Drawing on groundbreaking new discoveries, Wohlleben presents the science behind the secret and previously unknown life of trees and their communication abilities; he describes how these discoveries have informed his own practices in the forest around him. As he says, a happy forest is a healthy forest, and he believes that eco-friendly practices not only are economically sustainable but also benefit the health of our planet and the mental and physical health of all who live on Earth.

Thinking in Systems: A Primer

Meadows’ Thinking in Systems, is a concise and crucial book offering insight for problem solving on scales ranging from the personal to the global. Edited by the Sustainability Institute’s Diana Wright, this essential primer brings systems thinking out of the realm of computers and equations and into the tangible world, showing readers how to develop the systems-thinking skills that thought leaders across the globe consider critical for 21st-century life.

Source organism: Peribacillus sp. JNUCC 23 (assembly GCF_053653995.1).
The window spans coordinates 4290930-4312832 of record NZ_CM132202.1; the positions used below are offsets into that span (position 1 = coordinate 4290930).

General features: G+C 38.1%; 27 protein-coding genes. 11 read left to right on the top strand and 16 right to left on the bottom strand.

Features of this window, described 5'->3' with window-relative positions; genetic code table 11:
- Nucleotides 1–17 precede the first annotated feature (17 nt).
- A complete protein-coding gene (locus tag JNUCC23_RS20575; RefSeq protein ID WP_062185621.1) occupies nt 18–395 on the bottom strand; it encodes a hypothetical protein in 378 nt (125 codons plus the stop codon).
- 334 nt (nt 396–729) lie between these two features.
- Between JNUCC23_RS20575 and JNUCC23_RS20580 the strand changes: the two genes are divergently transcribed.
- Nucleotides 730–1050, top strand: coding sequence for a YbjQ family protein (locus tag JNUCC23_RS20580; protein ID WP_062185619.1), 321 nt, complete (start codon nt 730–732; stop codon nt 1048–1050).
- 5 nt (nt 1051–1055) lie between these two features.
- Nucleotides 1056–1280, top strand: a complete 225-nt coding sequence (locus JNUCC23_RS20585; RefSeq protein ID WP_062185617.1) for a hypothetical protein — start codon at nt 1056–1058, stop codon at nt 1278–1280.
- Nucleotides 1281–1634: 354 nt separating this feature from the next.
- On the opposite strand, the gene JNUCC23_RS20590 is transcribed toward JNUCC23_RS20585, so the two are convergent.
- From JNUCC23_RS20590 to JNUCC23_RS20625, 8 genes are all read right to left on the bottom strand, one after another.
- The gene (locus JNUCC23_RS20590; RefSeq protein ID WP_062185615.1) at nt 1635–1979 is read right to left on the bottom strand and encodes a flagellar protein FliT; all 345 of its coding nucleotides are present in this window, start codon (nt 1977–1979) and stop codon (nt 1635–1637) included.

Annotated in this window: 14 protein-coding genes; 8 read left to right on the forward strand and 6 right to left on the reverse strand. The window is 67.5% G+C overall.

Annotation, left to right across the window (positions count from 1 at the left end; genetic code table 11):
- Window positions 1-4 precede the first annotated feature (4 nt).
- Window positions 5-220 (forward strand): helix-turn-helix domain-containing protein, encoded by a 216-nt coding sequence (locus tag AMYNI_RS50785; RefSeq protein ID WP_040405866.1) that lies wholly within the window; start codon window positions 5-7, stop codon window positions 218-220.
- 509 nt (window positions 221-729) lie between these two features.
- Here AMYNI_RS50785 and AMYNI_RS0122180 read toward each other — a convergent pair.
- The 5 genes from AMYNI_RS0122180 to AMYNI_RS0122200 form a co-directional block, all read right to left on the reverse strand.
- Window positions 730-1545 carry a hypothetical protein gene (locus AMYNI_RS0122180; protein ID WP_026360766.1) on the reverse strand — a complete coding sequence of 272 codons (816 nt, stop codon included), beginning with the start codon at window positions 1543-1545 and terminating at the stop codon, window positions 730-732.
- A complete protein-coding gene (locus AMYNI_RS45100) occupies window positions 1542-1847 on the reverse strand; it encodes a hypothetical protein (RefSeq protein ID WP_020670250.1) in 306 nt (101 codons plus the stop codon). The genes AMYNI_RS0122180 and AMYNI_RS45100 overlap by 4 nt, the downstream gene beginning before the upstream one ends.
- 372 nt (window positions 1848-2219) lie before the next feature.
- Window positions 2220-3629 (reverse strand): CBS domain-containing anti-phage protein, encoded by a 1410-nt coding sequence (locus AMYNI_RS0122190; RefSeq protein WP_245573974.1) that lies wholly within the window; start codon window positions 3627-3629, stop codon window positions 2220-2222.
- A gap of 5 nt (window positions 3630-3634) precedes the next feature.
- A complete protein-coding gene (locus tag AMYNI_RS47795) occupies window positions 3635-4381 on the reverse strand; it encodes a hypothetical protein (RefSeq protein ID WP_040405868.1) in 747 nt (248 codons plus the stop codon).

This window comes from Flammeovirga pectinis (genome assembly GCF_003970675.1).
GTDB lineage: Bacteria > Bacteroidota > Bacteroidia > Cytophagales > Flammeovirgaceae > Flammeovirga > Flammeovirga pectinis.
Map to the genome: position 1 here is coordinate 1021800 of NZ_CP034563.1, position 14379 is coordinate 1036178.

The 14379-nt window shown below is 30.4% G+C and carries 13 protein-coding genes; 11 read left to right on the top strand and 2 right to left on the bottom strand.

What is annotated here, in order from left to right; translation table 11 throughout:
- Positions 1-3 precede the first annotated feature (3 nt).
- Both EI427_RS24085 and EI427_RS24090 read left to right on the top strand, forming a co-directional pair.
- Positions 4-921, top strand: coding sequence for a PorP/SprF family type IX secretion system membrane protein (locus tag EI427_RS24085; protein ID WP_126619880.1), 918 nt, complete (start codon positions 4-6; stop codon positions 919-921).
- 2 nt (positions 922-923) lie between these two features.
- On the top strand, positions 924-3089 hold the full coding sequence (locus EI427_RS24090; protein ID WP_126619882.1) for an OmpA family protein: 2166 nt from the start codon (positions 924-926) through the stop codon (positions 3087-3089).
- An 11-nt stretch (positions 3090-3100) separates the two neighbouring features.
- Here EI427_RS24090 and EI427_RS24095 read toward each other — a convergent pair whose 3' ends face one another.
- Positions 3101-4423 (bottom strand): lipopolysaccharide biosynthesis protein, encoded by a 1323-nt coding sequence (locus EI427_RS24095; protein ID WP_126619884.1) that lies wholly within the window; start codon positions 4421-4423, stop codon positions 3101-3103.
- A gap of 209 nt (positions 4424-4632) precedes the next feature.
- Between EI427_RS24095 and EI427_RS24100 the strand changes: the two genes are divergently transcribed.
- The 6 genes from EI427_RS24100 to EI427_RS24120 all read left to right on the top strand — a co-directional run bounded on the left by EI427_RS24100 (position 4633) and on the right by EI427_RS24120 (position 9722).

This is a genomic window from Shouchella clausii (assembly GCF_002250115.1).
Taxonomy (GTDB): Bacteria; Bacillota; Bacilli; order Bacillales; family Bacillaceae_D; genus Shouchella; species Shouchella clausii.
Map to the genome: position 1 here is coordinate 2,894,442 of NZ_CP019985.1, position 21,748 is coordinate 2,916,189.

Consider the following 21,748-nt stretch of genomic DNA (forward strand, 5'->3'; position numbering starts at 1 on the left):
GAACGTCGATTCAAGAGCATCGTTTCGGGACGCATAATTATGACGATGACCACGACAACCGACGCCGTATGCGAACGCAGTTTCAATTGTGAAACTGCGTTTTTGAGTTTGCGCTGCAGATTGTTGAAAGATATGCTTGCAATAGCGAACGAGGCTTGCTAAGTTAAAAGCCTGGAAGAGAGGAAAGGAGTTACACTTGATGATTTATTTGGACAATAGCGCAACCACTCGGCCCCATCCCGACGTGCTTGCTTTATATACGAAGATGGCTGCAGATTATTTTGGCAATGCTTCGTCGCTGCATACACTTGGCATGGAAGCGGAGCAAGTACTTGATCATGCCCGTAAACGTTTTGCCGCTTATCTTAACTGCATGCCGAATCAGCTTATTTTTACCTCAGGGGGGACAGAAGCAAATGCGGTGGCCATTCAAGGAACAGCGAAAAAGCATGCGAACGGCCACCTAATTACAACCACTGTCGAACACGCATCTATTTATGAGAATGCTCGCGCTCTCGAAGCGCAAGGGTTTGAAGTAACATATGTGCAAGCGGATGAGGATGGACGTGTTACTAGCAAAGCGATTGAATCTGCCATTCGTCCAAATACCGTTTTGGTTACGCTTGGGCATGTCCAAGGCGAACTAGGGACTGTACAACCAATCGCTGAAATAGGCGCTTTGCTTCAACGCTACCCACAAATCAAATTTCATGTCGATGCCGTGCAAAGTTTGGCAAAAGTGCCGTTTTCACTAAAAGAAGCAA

Some of the biggest problems facing the world—war, hunger, poverty, and environmental degradation—are essentially system failures. They cannot be solved by fixing one piece in isolation from the others, because even seemingly minor details have enormous power to undermine the best efforts of too-narrow thinking.

While readers will learn the conceptual tools and methods of systems thinking, the heart of the book is grander than methodology. Donella Meadows was known as much for nurturing positive outcomes as she was for delving into the science behind global dilemmas. She reminds readers to pay attention to what is important, not just what is quantifiable, to stay humble, and to stay a learner.